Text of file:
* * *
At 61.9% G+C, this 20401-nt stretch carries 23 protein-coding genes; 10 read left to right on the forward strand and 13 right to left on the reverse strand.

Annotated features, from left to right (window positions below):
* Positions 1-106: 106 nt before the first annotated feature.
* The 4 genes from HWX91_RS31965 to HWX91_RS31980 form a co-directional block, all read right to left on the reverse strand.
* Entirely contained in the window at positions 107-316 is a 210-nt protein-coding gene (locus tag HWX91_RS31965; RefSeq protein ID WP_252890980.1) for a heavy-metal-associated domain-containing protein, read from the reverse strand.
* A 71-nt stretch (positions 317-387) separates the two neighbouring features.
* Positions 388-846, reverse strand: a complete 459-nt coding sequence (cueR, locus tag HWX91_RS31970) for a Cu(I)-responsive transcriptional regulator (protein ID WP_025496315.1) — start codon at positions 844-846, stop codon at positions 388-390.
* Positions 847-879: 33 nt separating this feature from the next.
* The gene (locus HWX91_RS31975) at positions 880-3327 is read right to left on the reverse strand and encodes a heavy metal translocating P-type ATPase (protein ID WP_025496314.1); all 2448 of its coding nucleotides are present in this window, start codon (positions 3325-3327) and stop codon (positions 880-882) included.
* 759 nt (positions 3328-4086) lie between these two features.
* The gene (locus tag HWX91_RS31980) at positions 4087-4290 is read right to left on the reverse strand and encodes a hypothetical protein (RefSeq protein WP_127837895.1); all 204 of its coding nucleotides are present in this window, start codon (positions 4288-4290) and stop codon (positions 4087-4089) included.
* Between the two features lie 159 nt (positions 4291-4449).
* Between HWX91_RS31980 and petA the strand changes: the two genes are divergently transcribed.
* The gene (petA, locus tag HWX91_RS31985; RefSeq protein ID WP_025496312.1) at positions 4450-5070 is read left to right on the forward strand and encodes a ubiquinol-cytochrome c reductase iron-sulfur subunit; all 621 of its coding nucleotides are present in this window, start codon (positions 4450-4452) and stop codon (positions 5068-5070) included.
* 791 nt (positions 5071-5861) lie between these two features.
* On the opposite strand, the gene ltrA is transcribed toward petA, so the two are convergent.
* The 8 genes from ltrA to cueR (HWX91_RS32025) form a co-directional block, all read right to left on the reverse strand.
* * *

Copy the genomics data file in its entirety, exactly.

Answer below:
At 61.9% G+C, this 20401-nt stretch carries 23 protein-coding genes; 10 read left to right on the forward strand and 13 right to left on the reverse strand.

Annotated features, from left to right (window positions below):
* Positions 1-106: 106 nt before the first annotated feature.
* The 4 genes from HWX91_RS31965 to HWX91_RS31980 form a co-directional block, all read right to left on the reverse strand.
* Entirely contained in the window at positions 107-316 is a 210-nt protein-coding gene (locus tag HWX91_RS31965; RefSeq protein ID WP_252890980.1) for a heavy-metal-associated domain-containing protein, read from the reverse strand.
* A 71-nt stretch (positions 317-387) separates the two neighbouring features.
* Positions 388-846, reverse strand: a complete 459-nt coding sequence (cueR, locus tag HWX91_RS31970) for a Cu(I)-responsive transcriptional regulator (protein ID WP_025496315.1) — start codon at positions 844-846, stop codon at positions 388-390.
* Positions 847-879: 33 nt separating this feature from the next.
* The gene (locus HWX91_RS31975) at positions 880-3327 is read right to left on the reverse strand and encodes a heavy metal translocating P-type ATPase (protein ID WP_025496314.1); all 2448 of its coding nucleotides are present in this window, start codon (positions 3325-3327) and stop codon (positions 880-882) included.
* 759 nt (positions 3328-4086) lie between these two features.
* The gene (locus tag HWX91_RS31980) at positions 4087-4290 is read right to left on the reverse strand and encodes a hypothetical protein (RefSeq protein WP_127837895.1); all 204 of its coding nucleotides are present in this window, start codon (positions 4288-4290) and stop codon (positions 4087-4089) included.
* Between the two features lie 159 nt (positions 4291-4449).
* Between HWX91_RS31980 and petA the strand changes: the two genes are divergently transcribed.
* The gene (petA, locus tag HWX91_RS31985; RefSeq protein ID WP_025496312.1) at positions 4450-5070 is read left to right on the forward strand and encodes a ubiquinol-cytochrome c reductase iron-sulfur subunit; all 621 of its coding nucleotides are present in this window, start codon (positions 4450-4452) and stop codon (positions 5068-5070) included.
* 791 nt (positions 5071-5861) lie between these two features.
* On the opposite strand, the gene ltrA is transcribed toward petA, so the two are convergent.
* The 8 genes from ltrA to cueR (HWX91_RS32025) form a co-directional block, all read right to left on the reverse strand.